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JROTC students excelled at Fort Sill Leadership Challenge

Mustang JROTC Students were among 200 Army Junior ROTC cadets from 19 high schools across Oklahoma and Lubbock, Texas to participate in the JROTC Cadet Leadership Challenge (JCLC) June 4-9 at Ft. Sill in Lawton. Cadets participated in athletic competitions, team-work activities, negotiated a combat obstacle course, made their way through a land navigation course and rappelled down a 40-foot tower. Cadets also competed in a marching drill and Academic and Leadership board. 

Master Sergeant Jorge Moreira, one of three instructors of Mustang High Schools’ JROTC program, said the students did all of those activities while wearing Army combat uniforms, eating MREs (Meals Ready to Eat) and living in Army barracks.

“The primary purpose of the JCLC Camp is to improve the student’s leadership ability by affording students an opportunity to apply the lessons learned in their formal leadership instruction, in an unknown environment with unfamiliar group of people. This camp allows the instructors to assess the student by measuring the degree to which certain leadership traits and behaviors are possessed by the students,” said Moreira. “This camp provides each student with a means of making a self-evaluation to determine more accurately his or her leadership abilities. Additionally, it provides students the opportunity to observe the effects of strengths and weaknesses of others during a team operation.”  

Bronco Battalion Cadet Alyssa Wissinger said the most challenging part of the camp was the Confidence Obstacle Course.

“That course is the same one used by Basic Combat Training Soldiers,” Wissinger said. “I worked out in preparation for this camp, but it was really hard. I struggled thinking that wouldn’t be able to meet the challenges on my own, but I did it. And I made some friends along the way.”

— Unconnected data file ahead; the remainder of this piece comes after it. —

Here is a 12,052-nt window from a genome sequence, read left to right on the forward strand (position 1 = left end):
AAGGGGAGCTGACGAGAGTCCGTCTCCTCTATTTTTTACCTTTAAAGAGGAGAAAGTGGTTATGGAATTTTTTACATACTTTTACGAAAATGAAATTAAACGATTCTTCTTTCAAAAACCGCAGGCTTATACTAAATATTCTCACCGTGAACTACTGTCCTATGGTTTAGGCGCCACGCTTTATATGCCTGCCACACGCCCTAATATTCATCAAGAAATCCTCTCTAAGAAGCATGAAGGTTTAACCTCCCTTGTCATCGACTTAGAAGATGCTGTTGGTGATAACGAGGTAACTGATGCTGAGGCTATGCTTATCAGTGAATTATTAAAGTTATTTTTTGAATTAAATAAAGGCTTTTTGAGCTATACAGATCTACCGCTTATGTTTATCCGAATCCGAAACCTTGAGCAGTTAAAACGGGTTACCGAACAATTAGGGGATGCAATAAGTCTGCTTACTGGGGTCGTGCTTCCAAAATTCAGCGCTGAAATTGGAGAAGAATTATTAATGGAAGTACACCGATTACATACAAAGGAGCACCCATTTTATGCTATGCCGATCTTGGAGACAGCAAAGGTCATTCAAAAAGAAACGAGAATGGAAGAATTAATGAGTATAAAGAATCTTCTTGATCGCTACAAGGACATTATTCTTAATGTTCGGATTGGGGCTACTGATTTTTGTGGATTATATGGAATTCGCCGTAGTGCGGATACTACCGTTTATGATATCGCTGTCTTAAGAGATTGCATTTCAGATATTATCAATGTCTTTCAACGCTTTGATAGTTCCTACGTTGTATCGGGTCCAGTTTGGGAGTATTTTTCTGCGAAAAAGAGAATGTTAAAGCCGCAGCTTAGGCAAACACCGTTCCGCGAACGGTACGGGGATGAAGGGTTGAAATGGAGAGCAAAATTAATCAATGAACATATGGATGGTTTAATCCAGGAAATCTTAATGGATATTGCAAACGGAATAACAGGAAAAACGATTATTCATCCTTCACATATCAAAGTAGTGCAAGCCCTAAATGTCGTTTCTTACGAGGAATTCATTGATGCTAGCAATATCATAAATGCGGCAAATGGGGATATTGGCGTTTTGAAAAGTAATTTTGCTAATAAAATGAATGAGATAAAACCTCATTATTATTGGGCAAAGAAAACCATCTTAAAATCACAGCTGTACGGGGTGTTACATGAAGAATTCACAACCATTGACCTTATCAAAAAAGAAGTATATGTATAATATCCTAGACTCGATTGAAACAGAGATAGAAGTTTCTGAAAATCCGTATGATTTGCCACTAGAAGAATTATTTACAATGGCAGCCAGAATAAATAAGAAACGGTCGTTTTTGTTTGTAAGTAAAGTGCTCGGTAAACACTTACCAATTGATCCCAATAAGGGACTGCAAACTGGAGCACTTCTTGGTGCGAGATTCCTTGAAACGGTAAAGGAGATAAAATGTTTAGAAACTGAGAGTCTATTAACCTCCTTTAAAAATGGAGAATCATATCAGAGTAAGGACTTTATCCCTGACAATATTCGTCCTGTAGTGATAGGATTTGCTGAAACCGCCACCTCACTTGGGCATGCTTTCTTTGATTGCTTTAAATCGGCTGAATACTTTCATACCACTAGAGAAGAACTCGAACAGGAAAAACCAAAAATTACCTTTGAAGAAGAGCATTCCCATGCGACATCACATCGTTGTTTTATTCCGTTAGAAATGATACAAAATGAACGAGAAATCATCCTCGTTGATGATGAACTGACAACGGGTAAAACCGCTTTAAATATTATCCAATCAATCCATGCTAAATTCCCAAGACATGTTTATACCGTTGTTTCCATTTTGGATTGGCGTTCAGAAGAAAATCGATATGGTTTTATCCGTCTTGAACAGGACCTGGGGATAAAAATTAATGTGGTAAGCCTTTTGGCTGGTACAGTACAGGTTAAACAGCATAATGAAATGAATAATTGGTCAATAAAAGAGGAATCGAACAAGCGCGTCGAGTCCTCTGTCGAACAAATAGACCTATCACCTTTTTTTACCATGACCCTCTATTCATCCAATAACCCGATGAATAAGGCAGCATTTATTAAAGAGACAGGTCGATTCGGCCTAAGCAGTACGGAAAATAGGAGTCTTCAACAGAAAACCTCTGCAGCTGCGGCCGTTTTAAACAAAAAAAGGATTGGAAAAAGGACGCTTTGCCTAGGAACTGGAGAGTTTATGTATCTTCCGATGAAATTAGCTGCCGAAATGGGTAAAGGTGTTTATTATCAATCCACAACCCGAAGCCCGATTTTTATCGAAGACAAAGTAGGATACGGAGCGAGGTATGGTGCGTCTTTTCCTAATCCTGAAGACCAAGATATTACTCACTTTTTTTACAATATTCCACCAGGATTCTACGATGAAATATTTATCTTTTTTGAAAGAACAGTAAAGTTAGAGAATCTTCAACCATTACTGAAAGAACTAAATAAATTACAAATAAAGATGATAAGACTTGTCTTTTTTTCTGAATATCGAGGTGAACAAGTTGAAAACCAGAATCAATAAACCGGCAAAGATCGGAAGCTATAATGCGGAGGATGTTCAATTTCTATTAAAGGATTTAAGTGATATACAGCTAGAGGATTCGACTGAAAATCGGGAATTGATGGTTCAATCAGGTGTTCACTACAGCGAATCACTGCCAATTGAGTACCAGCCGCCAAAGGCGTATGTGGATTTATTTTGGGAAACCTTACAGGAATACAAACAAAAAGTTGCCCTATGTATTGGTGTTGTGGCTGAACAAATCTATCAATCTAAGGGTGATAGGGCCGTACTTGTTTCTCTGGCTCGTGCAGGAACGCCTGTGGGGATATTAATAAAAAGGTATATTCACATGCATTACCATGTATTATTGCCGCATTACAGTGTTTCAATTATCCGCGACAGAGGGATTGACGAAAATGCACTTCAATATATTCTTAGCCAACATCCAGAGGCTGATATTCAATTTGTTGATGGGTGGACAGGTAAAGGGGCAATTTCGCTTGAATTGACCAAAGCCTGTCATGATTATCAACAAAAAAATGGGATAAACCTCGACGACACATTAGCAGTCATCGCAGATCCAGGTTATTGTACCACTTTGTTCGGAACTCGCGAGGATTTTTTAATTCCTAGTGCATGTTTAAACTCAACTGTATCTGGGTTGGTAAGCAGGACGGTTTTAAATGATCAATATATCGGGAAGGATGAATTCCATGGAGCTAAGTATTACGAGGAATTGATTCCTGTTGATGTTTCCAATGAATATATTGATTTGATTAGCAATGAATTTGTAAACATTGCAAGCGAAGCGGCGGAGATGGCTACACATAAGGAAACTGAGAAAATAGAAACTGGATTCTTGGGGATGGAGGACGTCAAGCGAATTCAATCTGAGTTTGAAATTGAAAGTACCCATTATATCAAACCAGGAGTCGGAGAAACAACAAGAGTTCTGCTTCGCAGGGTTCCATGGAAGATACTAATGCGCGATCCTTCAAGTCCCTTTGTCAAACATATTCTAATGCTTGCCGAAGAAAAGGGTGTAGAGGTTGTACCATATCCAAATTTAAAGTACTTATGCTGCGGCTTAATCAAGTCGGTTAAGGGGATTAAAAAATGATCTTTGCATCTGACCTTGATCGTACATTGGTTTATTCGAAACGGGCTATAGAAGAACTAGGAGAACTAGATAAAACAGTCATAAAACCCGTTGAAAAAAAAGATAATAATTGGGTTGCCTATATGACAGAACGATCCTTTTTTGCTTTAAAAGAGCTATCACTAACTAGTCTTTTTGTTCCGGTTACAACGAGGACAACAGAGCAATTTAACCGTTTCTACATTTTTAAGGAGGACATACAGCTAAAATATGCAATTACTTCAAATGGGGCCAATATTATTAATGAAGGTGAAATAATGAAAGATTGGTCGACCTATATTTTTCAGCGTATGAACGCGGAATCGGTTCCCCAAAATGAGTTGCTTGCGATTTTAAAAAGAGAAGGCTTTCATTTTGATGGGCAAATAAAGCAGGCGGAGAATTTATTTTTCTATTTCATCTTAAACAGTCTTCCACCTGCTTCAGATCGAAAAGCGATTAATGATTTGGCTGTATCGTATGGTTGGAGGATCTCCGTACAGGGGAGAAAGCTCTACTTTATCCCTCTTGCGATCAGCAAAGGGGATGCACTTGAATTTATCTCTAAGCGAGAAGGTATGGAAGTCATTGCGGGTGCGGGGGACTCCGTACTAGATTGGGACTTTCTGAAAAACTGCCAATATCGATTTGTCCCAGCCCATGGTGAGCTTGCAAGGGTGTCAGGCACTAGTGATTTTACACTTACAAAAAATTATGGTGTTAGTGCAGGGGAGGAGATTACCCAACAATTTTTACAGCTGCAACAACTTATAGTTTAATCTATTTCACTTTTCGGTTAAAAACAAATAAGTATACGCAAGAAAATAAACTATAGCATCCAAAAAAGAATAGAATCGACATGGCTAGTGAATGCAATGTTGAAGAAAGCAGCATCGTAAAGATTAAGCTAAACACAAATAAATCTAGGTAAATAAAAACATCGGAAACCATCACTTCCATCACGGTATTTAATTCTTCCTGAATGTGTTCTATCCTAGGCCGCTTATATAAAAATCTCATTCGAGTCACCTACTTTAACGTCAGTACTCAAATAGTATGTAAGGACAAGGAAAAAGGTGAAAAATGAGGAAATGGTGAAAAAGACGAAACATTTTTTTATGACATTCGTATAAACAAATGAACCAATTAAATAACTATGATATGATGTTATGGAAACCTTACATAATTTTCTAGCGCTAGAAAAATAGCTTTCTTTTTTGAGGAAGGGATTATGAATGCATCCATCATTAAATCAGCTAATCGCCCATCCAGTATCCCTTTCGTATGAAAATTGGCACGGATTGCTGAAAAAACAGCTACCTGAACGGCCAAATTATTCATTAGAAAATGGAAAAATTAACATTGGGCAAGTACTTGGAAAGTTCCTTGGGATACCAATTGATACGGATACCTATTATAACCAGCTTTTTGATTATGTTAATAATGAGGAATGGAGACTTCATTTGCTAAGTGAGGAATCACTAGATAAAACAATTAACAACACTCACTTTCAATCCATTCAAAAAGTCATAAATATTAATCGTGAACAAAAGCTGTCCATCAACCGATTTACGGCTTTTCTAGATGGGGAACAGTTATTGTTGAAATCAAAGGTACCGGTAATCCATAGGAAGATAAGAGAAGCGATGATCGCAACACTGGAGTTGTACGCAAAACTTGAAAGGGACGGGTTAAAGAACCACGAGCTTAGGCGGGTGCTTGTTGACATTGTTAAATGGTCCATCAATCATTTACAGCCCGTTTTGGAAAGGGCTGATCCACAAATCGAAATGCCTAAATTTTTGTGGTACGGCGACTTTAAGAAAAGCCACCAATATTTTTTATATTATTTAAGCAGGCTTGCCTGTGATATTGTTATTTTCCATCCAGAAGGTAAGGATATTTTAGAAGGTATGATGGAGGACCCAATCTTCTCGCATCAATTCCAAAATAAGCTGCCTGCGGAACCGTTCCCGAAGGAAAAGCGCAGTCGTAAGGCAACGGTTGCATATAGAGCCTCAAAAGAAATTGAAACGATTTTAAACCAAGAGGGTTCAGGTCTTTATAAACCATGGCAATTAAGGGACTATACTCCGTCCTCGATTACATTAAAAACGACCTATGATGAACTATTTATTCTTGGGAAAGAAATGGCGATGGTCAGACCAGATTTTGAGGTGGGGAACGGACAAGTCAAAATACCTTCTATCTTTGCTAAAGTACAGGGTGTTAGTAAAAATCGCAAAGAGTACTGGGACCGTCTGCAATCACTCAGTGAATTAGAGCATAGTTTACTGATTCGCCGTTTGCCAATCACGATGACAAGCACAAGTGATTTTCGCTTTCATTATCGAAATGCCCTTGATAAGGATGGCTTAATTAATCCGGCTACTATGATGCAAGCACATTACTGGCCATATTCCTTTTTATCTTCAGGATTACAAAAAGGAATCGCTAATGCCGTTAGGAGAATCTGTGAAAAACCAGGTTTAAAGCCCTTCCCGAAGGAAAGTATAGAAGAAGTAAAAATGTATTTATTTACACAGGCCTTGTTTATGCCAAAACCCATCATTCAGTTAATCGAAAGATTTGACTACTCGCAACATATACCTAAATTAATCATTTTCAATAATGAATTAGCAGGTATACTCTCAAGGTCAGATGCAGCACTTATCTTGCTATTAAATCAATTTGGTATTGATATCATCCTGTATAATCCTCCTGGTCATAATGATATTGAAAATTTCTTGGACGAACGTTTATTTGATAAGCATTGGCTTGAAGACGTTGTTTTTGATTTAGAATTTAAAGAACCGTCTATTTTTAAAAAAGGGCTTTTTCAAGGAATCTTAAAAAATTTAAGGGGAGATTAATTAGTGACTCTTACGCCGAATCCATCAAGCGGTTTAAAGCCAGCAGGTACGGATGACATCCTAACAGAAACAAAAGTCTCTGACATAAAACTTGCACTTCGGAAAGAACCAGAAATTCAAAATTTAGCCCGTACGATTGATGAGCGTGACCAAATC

Cadet Jacob Stephens loved the challenges and leadership.

“I learned that leadership is very rewarding when the mission is accomplished,” Stephens said. “The most challenging part of the camp was time management. We have to do so much at so fast of a pace, that by the end of the week we were physically, mentally and emotionally exhausted.  We did all of these activities with a limited amount of sleep.” 

Emma Dilbeck said she would do the camp again if given the chance.

“I enjoyed the physical challenges. I had fun at the obstacle course and at the rappelling tower,” she said. “I think that one of the most challenging activities of the camp was the Team Development Course. Every student seemed to have their own idea of how to solve the problems. It was a real challenge to convince each other to stick together, don't get aggravated, just stay calm and work it through as team, not as a group of individuals.”

At the completion of the camp, several Mustang High School students were selected and recognized by the camp leadership for their outstanding performance throughout all the events.  Emma Dilbeck was awarded the Most Outstanding Cadet of the Camp, the highest recognition given to any student during the week long challenge. She was also named the Most Outstanding Cadet of 2nd Platoon, Bravo Company, and the Most Outstanding Cadet of Bravo Company.  Chasity Music, was awarded the Most Outstanding Cadet of Alpha Company.  Bradley Brazel was awarded the Most Outstanding Cadet of 1st Platoon, Bravo Company and Alyssa Wissinger, the Most Outstanding Cadet of 3rd Platoon, Bravo Company. Wissinger was also named the Most Motivated Cadet of 3rd Platoon Bravo Company. Mia Salas was awarded the Most Motivated Cadet of 2nd Platoon, Alpha Company and Ethan Norvelle was named the Most Motivated Cadet of 2nd Platoon, Bravo Company. 

“My goal is not to develop soldiers. My goal is to develop physically and mentally strong students who are confident in their physical and leadership abilities,” Moreira said. “I am very happy with the performance of Mustang JROTC students. Their performance is a reflection of what we do in the classroom and who we are as school.” 


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